Sustainable Packaging Report: The case for paper
Retailers and brands urged to wrap up their use of unsustainably produced packaging, in new report.
“Sustainable packaging is becoming ever more important on shoppers’ priority lists, and is forcing brands and retailers to rethink their packaging strategies,”Andrew Grundy, Senior Manager at Soil Association Certification
Change will be needed across the board to ensure a plastic packaging-free future, according to new Soil Association Certification report.
Retailers and manufacturers are already urged to move to sustainably-produced paper-based packaging where they can, and the COVID-19 pandemic has added an entirely new dimension of new health concerns to this very important issue.
The demand for sustainable packaging has only grown stronger - a recent survey of more than 1,000 UK adults by the Grocer revealed that environmentally-friendly packaging remains a priority for people. While 42% of respondents to the survey preferred bagless deliveries for instance, a far more substantial 64% said they would prefer paper bags.
The report shows that FSC® and/or PEFC™ certifications are the only way to ensure the paper packaging is not a product of deforestation or poor forestry practices. It highlights the innovations made in this arena, as well as the some of the certified manufacturers and the brands and retailers leading the way including James Cropper and our collaboration with Selfridges.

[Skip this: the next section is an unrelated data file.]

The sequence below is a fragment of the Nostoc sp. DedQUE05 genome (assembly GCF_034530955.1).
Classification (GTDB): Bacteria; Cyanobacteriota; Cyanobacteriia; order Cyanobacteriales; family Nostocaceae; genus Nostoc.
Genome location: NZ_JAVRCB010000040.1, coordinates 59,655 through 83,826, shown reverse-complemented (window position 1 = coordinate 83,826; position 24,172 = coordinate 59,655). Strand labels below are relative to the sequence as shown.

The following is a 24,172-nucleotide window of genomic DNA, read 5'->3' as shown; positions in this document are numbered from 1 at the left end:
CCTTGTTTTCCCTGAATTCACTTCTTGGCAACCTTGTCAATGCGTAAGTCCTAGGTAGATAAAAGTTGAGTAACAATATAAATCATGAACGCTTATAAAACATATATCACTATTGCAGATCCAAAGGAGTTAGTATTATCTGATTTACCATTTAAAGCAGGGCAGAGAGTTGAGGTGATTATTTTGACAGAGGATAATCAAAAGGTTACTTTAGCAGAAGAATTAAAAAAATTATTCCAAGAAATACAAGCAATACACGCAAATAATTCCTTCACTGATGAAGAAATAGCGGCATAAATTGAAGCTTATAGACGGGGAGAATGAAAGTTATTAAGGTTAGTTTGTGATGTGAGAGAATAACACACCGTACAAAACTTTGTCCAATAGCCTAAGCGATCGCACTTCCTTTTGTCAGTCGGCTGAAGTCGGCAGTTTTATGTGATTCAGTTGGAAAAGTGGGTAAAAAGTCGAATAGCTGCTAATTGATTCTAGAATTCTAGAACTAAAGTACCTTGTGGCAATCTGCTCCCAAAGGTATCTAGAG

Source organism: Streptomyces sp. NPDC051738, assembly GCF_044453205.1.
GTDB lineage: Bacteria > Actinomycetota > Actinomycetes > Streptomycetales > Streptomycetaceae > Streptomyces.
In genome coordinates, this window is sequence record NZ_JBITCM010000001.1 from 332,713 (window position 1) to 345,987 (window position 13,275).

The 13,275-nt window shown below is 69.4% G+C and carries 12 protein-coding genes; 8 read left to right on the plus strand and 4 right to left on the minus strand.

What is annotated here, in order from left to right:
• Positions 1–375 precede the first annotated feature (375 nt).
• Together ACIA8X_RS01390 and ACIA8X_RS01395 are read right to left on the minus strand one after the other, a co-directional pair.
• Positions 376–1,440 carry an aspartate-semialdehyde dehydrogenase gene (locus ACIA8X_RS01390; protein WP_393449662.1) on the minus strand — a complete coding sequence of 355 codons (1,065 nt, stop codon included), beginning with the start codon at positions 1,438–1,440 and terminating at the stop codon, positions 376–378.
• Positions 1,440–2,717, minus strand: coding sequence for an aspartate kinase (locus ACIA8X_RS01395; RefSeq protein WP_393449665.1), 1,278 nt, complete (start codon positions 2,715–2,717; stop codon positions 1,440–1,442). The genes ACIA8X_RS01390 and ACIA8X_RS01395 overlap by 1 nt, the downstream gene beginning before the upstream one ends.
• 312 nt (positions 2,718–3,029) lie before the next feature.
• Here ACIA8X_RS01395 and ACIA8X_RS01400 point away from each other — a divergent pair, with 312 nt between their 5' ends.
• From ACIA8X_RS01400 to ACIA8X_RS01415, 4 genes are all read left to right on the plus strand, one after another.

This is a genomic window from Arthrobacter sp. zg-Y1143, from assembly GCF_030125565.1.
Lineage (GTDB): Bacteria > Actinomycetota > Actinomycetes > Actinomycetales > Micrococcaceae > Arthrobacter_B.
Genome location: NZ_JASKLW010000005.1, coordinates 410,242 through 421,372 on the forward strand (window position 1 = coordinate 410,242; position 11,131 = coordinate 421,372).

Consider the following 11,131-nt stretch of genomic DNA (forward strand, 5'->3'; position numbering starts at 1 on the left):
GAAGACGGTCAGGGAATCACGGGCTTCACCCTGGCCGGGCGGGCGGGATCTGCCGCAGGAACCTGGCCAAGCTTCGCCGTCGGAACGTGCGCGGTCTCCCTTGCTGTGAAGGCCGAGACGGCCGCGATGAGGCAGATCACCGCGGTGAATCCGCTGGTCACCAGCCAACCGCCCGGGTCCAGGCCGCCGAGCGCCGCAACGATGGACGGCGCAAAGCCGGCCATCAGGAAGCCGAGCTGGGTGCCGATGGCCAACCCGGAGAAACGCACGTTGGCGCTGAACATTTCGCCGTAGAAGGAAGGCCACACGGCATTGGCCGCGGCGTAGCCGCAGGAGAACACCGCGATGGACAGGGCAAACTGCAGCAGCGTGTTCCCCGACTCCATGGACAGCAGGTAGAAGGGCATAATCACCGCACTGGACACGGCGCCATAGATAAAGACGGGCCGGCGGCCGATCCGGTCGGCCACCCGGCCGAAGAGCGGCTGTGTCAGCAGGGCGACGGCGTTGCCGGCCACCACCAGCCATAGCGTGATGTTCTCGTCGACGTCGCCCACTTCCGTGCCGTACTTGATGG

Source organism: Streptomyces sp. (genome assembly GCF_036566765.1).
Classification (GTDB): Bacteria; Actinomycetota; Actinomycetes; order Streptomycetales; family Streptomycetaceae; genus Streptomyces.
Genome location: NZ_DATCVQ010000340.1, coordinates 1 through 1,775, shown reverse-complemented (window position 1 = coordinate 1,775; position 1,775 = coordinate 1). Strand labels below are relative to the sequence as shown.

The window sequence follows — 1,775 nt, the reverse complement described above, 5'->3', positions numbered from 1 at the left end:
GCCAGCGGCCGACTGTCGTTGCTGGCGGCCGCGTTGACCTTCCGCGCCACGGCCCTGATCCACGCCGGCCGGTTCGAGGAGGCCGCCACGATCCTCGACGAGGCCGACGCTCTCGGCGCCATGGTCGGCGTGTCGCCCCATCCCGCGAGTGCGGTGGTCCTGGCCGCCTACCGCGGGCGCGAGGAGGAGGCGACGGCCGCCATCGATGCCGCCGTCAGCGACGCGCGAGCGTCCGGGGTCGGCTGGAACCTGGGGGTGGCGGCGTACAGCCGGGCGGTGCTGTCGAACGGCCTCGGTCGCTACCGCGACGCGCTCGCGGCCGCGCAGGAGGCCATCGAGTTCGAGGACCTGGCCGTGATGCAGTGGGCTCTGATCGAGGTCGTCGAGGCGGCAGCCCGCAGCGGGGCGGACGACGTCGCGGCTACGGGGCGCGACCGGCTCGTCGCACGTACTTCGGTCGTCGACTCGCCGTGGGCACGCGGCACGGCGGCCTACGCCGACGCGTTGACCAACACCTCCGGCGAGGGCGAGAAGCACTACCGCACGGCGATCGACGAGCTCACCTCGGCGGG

"Certification is no longer a differentiator; it’s become the norm. The more we advance in sustainable products, and the more the mindset of our customers and the end consumer evolves, the more selective the demand becomes."Julie Tomlinson, Marketing Communications Manager, James Cropper
Selfridges are committed to using paper from recycled or FSC certified sources where possible so approached manufacturer, James Cropper, who created a process that upcycles its staff’s waste coffee cups to create elements of its iconic yellow Kraft shopping bags in a completely unique closed-loop recycling solution.
The recycled pulp from the non-kerbside recyclable cups CupCycling™ now makes up 20% of the brand’s shopping bags, combined with paper taken from FSC certified responsibly managed forestry sources, which reduces the amount of virgin material used in their packaging and increases their waste recycling rate.
The Selfridges Product - From beans to bags. Creating an upcycled product with a closed-loop waste cycle.
The current makeup of the shopping bags replaces a 100% virgin paper alternative. Each bag displays the CupCycling™ logo, verifying that the waste fibre has been processed through our recycling facility. After use, the bags can then be recycled in the standard paper waste stream.
James Cropper produces uncoated paper products, all manufactured without the addition of chemicals, which would present a hazard in use, or impair the ability to be recycled.
We encourage paper products to be recycled at the end-of-life stage to keep this valuable resource in the supply chain. James Cropper provide clients with a life cycle analysis, showing the environmental impact of the various fibre options available to them.
"At Selfridges, we believe in the power of dynamic collisions – exciting partnerships with those who share our values and can work with us to make a difference.“Daniella Vega, Director of Sustainability, Selfridges